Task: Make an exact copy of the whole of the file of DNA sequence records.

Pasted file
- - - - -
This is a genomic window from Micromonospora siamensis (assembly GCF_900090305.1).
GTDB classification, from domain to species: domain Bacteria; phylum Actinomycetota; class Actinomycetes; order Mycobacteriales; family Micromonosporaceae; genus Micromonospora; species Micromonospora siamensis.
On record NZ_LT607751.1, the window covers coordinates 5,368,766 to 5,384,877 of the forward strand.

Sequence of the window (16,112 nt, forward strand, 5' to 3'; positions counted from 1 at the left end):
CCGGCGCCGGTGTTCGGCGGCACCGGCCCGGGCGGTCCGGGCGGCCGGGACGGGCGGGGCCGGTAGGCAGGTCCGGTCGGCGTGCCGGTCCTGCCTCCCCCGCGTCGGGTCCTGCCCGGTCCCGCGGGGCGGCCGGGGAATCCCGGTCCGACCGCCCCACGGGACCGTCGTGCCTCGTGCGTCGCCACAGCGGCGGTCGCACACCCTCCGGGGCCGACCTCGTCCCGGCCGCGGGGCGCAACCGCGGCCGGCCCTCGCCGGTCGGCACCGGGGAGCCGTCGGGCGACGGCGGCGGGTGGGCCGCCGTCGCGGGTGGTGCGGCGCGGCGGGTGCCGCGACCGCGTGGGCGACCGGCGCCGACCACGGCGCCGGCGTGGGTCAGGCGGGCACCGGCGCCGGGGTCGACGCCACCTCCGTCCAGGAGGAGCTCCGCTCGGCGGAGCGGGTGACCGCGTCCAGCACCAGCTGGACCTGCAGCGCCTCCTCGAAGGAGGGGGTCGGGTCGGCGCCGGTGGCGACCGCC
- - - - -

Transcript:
This is a genomic window from Micromonospora siamensis (assembly GCF_900090305.1).
GTDB classification, from domain to species: domain Bacteria; phylum Actinomycetota; class Actinomycetes; order Mycobacteriales; family Micromonosporaceae; genus Micromonospora; species Micromonospora siamensis.
On record NZ_LT607751.1, the window covers coordinates 5,368,766 to 5,384,877 of the forward strand.

Sequence of the window (16,112 nt, forward strand, 5' to 3'; positions counted from 1 at the left end):
CCGGCGCCGGTGTTCGGCGGCACCGGCCCGGGCGGTCCGGGCGGCCGGGACGGGCGGGGCCGGTAGGCAGGTCCGGTCGGCGTGCCGGTCCTGCCTCCCCCGCGTCGGGTCCTGCCCGGTCCCGCGGGGCGGCCGGGGAATCCCGGTCCGACCGCCCCACGGGACCGTCGTGCCTCGTGCGTCGCCACAGCGGCGGTCGCACACCCTCCGGGGCCGACCTCGTCCCGGCCGCGGGGCGCAACCGCGGCCGGCCCTCGCCGGTCGGCACCGGGGAGCCGTCGGGCGACGGCGGCGGGTGGGCCGCCGTCGCGGGTGGTGCGGCGCGGCGGGTGCCGCGACCGCGTGGGCGACCGGCGCCGACCACGGCGCCGGCGTGGGTCAGGCGGGCACCGGCGCCGGGGTCGACGCCACCTCCGTCCAGGAGGAGCTCCGCTCGGCGGAGCGGGTGACCGCGTCCAGCACCAGCTGGACCTGCAGCGCCTCCTCGAAGGAGGGGGTCGGGTCGGCGCCGGTGGCGACCGCC